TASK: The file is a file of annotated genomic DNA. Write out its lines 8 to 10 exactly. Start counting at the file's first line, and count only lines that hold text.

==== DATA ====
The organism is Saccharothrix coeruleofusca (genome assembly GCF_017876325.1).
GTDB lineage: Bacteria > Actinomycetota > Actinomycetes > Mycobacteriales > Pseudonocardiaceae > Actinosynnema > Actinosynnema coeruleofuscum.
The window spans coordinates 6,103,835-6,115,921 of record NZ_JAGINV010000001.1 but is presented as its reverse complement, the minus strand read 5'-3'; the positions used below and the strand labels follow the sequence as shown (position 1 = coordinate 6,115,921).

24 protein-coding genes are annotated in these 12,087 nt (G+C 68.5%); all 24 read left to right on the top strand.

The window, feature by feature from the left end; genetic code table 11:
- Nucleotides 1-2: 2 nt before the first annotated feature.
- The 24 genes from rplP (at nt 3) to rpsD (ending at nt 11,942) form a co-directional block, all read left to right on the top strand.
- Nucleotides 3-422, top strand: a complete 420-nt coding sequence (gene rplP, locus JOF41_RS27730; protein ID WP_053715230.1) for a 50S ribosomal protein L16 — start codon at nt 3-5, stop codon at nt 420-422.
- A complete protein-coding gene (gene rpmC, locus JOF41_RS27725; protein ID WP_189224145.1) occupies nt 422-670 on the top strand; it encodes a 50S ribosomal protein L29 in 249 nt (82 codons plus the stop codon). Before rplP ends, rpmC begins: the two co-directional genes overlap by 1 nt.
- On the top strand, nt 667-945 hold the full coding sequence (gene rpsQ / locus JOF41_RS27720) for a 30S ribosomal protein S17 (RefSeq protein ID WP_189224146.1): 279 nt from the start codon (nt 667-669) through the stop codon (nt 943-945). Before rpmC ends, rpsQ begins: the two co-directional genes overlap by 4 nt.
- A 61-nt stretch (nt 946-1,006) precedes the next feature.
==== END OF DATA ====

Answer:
- Nucleotides 3-422, top strand: a complete 420-nt coding sequence (gene rplP, locus JOF41_RS27730; protein ID WP_053715230.1) for a 50S ribosomal protein L16 — start codon at nt 3-5, stop codon at nt 420-422.
- A complete protein-coding gene (gene rpmC, locus JOF41_RS27725; protein ID WP_189224145.1) occupies nt 422-670 on the top strand; it encodes a 50S ribosomal protein L29 in 249 nt (82 codons plus the stop codon). Before rplP ends, rpmC begins: the two co-directional genes overlap by 1 nt.
- On the top strand, nt 667-945 hold the full coding sequence (gene rpsQ / locus JOF41_RS27720) for a 30S ribosomal protein S17 (RefSeq protein ID WP_189224146.1): 279 nt from the start codon (nt 667-669) through the stop codon (nt 943-945). Before rpmC ends, rpsQ begins: the two co-directional genes overlap by 4 nt.